Editor’s Perspective

Benefits Beyond Patient Outcomes

October 1, 2021

By Dwight Akerman, OD, MBA, FAAO, FBCLA

There are several long-term eye health benefits of lowering a child’s ultimate level of myopia. Arguably the most important benefit is reduced risk of visual impairment. Higher levels of myopia have long been associated with increased risk of PSC cataracts, open-angle glaucoma, and retinal detachment. The most significant myopia-related cause of irreversible vision loss is myopic macular degeneration, also referred to as myopic maculopathy.

Bullimore and Brennan applied data from five extensive population-based studies of the prevalence of myopic maculopathy on 21,000 patients. They calculated that a 1.00D increase in myopia is associated with a 67% increase in the prevalence of myopic maculopathy. Said differently, slowing myopia by 1.00D may reduce the likelihood of a patient developing myopic maculopathy by 40%. Moreover, this treatment benefit accrues regardless of the level of myopia. Of course, long-term eye health benefits are challenging to demonstrate.

Beyond the long-term eye health benefits of controlling myopia, there are numerous practice and financial benefits. Many eye care professionals seek to expand their practices and break away from the stranglehold of managed vision care. Offering myopia management as a practice sub-specialty is an ideal way to grow your practice profitably. Why?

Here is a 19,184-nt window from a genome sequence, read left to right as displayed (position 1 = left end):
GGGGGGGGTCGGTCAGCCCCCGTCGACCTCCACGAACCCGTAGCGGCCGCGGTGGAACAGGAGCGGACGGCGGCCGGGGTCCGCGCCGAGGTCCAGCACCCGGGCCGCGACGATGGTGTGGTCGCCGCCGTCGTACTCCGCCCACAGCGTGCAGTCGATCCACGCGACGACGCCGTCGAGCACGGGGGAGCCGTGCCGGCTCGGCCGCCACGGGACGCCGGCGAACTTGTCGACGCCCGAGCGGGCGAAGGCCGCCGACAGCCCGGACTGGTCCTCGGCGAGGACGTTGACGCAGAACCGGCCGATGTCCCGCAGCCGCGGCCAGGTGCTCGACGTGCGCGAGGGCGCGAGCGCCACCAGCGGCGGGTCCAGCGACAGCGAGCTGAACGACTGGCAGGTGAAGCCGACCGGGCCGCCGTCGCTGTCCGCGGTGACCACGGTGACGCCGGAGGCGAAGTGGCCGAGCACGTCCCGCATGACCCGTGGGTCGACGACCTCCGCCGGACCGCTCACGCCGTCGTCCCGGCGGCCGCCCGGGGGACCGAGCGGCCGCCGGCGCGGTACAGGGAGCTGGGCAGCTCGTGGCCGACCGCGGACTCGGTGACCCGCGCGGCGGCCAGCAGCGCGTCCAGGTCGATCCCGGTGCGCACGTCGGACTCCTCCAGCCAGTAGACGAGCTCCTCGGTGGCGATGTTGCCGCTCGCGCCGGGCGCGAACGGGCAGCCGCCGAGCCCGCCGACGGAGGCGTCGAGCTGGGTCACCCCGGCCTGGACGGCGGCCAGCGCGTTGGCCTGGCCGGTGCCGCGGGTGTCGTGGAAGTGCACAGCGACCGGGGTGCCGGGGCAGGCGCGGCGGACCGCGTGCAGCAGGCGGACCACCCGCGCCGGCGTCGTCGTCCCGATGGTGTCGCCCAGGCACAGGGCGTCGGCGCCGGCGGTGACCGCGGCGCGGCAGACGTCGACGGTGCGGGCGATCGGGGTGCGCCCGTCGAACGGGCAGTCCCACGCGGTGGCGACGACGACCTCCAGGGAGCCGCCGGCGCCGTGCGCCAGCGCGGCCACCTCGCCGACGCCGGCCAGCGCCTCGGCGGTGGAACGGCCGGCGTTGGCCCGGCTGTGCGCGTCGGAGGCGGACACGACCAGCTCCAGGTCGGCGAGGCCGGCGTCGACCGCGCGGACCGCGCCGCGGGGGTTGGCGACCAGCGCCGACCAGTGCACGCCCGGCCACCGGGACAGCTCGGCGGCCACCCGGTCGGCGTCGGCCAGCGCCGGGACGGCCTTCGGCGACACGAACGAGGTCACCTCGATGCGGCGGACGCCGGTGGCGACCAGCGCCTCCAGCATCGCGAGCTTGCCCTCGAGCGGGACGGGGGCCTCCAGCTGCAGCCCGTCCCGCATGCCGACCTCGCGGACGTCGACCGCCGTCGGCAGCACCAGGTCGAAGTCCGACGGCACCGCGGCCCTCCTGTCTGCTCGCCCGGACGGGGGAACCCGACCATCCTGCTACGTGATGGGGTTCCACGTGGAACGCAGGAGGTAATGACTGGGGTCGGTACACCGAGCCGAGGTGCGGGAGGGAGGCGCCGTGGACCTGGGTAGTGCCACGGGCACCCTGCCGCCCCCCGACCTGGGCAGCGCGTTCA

First and foremost, there is a substantial need for myopia care in children and teenagers. In the U.S., Theophanous et al. found that myopia (defined as -1.00D or greater) prevalence in 5-19 year-old American children is 42% and increasing every year! Look again if you feel your practice does not have a sufficient patient base to justify incorporating myopia management.

Another reason myopia management will grow your practice is that it is self-pay. Fortunately, management vision care and major medical plans do not cover this procedure. 

Enhanced patient loyalty is another key practice benefit. Once enrolled in a myopia management program, children and their parents are engaged with the practice and unlikely to change eye care providers. They understand and appreciate the expertise you are delivering goes far beyond a routine eye exam. The annuity aspect of myopia management should not be forgotten. Most children enrolled in a myopia management program will be treated for 5-10 years.

While the eye health benefits of lowering a child’s ultimate level of myopia are profound, the practice and financial benefits of providing myopia management are also significant. I urge you to commit to the highest level of care and prescribe the most appropriate evidence-based interventions to children at risk of progressive myopia. Let’s get proactive about myopia management!

Best professional regards,

Dwight H. Akerman, OD, MBA, FAAO, FBCLA
Chief Medical Editor

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